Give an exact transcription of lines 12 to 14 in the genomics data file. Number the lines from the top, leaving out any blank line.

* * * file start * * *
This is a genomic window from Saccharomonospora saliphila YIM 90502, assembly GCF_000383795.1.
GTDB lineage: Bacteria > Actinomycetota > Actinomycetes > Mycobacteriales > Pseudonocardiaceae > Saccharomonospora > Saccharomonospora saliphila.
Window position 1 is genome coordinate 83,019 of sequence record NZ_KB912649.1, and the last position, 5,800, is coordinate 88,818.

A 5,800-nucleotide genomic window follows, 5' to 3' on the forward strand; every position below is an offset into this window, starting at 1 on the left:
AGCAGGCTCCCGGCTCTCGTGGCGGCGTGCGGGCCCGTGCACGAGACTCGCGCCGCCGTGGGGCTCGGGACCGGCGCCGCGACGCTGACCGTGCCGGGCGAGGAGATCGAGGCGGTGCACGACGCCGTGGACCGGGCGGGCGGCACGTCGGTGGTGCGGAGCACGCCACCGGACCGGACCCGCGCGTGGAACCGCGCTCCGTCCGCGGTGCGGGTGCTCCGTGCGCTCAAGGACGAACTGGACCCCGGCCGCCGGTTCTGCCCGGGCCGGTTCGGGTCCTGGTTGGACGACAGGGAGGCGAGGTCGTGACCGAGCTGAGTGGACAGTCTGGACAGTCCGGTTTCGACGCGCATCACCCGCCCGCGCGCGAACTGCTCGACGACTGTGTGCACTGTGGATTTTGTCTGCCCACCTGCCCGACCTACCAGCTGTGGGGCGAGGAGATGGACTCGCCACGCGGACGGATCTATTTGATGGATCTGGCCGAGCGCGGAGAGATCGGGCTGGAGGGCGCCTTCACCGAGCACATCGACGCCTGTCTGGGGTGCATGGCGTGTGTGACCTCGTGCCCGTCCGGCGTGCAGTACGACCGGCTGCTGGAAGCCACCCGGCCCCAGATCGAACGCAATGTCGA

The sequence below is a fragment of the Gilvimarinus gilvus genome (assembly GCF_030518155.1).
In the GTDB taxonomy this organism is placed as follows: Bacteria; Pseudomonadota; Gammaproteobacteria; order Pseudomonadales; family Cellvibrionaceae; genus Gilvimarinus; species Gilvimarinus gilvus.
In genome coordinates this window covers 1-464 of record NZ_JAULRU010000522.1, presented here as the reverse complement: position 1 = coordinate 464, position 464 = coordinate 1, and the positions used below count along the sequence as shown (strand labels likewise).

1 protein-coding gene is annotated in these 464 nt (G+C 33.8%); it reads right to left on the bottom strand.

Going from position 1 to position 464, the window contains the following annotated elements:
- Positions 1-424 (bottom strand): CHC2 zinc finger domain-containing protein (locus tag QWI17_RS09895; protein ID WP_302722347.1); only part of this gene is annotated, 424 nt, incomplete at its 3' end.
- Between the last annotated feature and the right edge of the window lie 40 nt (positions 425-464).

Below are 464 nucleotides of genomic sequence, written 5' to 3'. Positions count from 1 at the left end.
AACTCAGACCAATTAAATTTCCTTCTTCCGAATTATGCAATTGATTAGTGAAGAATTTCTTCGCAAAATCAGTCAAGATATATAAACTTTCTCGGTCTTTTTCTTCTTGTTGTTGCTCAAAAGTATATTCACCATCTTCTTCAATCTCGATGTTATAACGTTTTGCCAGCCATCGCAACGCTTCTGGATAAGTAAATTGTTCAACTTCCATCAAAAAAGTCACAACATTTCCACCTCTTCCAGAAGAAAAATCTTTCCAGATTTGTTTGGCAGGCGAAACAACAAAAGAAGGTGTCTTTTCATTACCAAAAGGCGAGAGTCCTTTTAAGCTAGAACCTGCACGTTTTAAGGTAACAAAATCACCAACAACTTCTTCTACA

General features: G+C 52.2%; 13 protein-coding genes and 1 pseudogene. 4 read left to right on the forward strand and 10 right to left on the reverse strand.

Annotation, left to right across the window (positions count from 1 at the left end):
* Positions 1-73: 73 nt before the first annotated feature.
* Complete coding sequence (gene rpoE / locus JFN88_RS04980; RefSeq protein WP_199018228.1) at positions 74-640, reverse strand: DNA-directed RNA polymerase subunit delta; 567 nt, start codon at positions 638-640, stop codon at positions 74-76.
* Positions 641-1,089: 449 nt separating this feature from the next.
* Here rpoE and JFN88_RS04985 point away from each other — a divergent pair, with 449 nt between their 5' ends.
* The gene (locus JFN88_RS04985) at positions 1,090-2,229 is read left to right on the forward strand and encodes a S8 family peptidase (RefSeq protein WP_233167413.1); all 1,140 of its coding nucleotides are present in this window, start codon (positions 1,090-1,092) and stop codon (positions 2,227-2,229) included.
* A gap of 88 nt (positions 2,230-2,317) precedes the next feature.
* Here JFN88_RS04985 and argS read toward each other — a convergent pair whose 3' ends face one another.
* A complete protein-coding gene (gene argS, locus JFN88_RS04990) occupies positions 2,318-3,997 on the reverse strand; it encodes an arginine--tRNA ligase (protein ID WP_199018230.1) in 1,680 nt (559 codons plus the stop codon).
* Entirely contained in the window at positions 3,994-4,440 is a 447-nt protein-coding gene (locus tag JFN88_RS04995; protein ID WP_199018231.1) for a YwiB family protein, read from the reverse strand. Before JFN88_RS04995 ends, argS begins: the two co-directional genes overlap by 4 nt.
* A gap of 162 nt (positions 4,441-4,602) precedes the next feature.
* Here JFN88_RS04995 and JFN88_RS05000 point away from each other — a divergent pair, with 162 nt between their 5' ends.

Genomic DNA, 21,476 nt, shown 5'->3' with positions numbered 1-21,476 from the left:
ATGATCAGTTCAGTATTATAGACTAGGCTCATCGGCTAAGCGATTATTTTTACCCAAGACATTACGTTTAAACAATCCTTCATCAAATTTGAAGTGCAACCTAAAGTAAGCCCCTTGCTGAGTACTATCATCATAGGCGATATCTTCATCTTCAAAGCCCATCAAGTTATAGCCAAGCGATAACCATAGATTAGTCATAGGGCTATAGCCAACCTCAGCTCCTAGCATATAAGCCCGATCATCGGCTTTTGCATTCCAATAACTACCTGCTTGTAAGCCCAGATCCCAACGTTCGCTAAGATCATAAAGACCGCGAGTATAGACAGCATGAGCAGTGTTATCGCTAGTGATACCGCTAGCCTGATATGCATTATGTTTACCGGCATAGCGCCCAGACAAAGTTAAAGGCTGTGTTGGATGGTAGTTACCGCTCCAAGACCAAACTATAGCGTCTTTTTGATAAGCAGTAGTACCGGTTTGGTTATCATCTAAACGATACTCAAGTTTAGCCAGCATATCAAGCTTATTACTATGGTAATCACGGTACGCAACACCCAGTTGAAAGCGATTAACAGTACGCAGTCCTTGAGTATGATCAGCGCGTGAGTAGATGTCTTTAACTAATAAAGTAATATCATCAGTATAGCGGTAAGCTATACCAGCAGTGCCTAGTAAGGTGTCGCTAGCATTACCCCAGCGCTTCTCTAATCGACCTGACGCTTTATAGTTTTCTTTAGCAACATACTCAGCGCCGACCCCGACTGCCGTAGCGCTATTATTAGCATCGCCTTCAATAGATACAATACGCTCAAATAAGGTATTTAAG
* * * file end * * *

- Between the last annotated feature and the right edge of the window lie 40 nt (positions 425-464).

Below are 464 nucleotides of genomic sequence, written 5' to 3'. Positions count from 1 at the left end.
AACTCAGACCAATTAAATTTCCTTCTTCCGAATTATGCAATTGATTAGTGAAGAATTTCTTCGCAAAATCAGTCAAGATATATAAACTTTCTCGGTCTTTTTCTTCTTGTTGTTGCTCAAAAGTATATTCACCATCTTCTTCAATCTCGATGTTATAACGTTTTGCCAGCCATCGCAACGCTTCTGGATAAGTAAATTGTTCAACTTCCATCAAAAAAGTCACAACATTTCCACCTCTTCCAGAAGAAAAATCTTTCCAGATTTGTTTGGCAGGCGAAACAACAAAAGAAGGTGTCTTTTCATTACCAAAAGGCGAGAGTCCTTTTAAGCTAGAACCTGCACGTTTTAAGGTAACAAAATCACCAACAACTTCTTCTACA